The corporate welfare queens happily accept billions of dollars in development incentives and tax subsidies. A new report by Good Jobs First, a watchdog group that monitors corporate subsidies, found that a small amount of large corporations have received billions in corporate welfare over the last 20 years.

Good Jobs First has found that 25,000 subsidy awards, or 75 percent of cumulative disclosed subsidy dollars, is distributed to only 965 corporations to the tune of $110 billion. The top receiving parent company for number of subsidies is Dow Chemical with 416 subsidy awards that equal nearly $1.5 billion. Boeing received only 137 by comparison, yet state and local governments paid the aviation company over $13 billion.

According to a press release that accompanied the study, “some of these big recipients, such as Boeing are well known for aggressively seeking tax breaks by pitting states against each other for jobs.” Simply put, corporations will pitch job opportunities to different states and will sell those jobs away to the highest bidder.

Because the money is coming from budgets funded by public taxes, citizens are ultimately just paying for their own jobs, alongside education, infrastructure, and other public services. These “megadeals” struck between state and local governments and large corporations are another aspect of the perpetuating state of income and class disparity.

“In our megadeals study last year, we found that since 2008, there has been a spike in the number and cost of gold-plated deals, even though overall flow remains depressed,” said Good Jobs First Executive Director Greg LeRoy. “It looks like the corporate rich are getting richer at the expense of public goods that benefit all employers.”

Corporations receive a seemingly endless flow of government cash from all levels, but low-income, working-class families are financially gutted year after year. Congress failed to temporarily increase SNAP benefits last November, causing a seven percent decrease in distributed benefits.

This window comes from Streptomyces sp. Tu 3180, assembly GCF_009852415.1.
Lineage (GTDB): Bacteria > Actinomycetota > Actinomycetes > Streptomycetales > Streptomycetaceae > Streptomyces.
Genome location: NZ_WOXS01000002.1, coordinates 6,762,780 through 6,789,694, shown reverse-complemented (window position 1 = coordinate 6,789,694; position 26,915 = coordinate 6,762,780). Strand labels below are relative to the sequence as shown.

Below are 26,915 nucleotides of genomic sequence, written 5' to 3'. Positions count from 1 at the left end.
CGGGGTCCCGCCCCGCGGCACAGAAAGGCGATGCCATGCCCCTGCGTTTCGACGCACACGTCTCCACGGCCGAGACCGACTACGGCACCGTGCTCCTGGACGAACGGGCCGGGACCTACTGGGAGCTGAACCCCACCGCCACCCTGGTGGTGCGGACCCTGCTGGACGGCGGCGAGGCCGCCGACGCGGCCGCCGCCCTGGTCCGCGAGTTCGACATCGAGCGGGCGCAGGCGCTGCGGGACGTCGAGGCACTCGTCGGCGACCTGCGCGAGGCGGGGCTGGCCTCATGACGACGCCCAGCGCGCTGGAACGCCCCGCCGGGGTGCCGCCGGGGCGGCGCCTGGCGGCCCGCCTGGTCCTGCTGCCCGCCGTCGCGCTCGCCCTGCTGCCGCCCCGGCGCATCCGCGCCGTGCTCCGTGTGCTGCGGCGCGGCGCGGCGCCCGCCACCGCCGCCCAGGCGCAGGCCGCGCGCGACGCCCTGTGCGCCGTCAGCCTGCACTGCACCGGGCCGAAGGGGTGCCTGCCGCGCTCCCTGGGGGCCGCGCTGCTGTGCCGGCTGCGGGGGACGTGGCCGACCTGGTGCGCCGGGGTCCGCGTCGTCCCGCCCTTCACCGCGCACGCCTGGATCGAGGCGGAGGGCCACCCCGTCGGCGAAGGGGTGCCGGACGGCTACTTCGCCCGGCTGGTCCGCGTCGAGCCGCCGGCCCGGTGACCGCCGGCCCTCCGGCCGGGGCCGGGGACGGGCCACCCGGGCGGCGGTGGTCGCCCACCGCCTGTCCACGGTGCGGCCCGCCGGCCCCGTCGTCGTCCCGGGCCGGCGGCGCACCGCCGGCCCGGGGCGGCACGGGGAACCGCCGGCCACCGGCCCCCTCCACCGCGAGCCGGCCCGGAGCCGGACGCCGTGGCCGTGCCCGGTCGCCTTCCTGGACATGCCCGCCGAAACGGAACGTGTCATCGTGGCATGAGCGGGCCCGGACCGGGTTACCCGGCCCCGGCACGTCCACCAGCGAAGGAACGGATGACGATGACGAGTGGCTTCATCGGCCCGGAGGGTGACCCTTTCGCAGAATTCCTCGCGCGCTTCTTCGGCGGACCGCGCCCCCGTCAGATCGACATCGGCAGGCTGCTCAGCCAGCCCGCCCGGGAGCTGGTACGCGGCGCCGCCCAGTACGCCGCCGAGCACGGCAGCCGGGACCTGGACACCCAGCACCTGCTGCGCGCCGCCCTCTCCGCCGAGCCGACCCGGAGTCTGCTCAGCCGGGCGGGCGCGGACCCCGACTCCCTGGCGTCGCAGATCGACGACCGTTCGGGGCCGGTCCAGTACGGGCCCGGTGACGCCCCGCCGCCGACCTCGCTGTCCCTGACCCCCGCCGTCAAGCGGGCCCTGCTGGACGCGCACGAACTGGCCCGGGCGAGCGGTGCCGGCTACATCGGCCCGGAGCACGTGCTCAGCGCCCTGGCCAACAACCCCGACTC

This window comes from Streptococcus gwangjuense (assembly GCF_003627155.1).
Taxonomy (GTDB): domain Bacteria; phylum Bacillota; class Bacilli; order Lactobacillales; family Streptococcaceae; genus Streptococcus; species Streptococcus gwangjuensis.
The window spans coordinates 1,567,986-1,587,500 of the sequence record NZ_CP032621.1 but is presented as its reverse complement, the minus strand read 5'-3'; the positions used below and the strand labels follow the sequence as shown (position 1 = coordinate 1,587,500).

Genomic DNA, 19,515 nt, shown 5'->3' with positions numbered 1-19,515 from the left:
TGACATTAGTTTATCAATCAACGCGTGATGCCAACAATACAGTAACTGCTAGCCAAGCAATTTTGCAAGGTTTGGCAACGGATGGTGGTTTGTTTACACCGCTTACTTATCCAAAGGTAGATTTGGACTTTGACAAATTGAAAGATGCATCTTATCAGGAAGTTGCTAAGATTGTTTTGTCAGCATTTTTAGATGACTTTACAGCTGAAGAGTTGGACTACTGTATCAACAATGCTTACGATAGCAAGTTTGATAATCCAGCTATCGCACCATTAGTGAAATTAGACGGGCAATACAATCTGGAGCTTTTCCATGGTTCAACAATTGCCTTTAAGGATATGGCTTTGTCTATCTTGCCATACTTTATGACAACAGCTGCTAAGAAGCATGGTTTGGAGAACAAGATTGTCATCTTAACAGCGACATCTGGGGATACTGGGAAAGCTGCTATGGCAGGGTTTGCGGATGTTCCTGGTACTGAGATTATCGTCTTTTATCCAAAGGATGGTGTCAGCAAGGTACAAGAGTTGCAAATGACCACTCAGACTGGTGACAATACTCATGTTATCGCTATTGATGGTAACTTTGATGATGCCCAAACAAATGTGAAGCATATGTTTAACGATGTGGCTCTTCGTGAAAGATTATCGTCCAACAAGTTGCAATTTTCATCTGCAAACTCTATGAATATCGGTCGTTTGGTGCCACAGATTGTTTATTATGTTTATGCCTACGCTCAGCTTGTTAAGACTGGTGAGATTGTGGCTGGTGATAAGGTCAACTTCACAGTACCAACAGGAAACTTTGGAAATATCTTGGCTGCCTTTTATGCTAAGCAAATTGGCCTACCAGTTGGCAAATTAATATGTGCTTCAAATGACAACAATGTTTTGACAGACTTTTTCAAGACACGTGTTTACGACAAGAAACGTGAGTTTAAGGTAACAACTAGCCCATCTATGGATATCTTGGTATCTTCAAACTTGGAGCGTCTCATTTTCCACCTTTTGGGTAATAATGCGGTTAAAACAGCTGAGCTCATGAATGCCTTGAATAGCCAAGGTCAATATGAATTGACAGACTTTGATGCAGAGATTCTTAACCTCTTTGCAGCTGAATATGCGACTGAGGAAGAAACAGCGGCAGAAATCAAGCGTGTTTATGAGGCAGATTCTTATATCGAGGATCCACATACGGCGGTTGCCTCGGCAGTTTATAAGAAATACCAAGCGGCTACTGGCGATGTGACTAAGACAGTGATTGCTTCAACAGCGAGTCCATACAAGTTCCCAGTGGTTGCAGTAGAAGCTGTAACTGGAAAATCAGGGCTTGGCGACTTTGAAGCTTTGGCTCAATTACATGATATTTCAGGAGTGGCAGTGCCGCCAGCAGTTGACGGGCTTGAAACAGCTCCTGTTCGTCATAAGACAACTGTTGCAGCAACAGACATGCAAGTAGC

Since November, the SNAP cuts have caused low-income families to suffer even more. According to the Center on Budget and Policy Priorities, most SNAP households spend 97 percent of their benefits by the month’s end, and the groups says that the cut will result in these households running short on grocery money.

Food banks across the country have already reported shortages caused by the SNAP cuts and some economists say that the cuts can affect local economies. Mark Zandi of Moody’s Analytics wrote to the Joint Economic Committee that each SNAP dollar generates nearly double its worth in local economies.

Corporations continually enjoy billion-dollar handouts despite the fact that they generate equal amounts of money in revenue each year. Meanwhile, the poor are continuously being stricken of any well-needed government assistance. Corporations and the one-percent elite are always leaning on the argument of self-creation and independence of the free market. Corporate-received government stipends prove otherwise.

Josh is a writer and researcher with Ring of Fire. Follow him on Twitter @dnJdeli.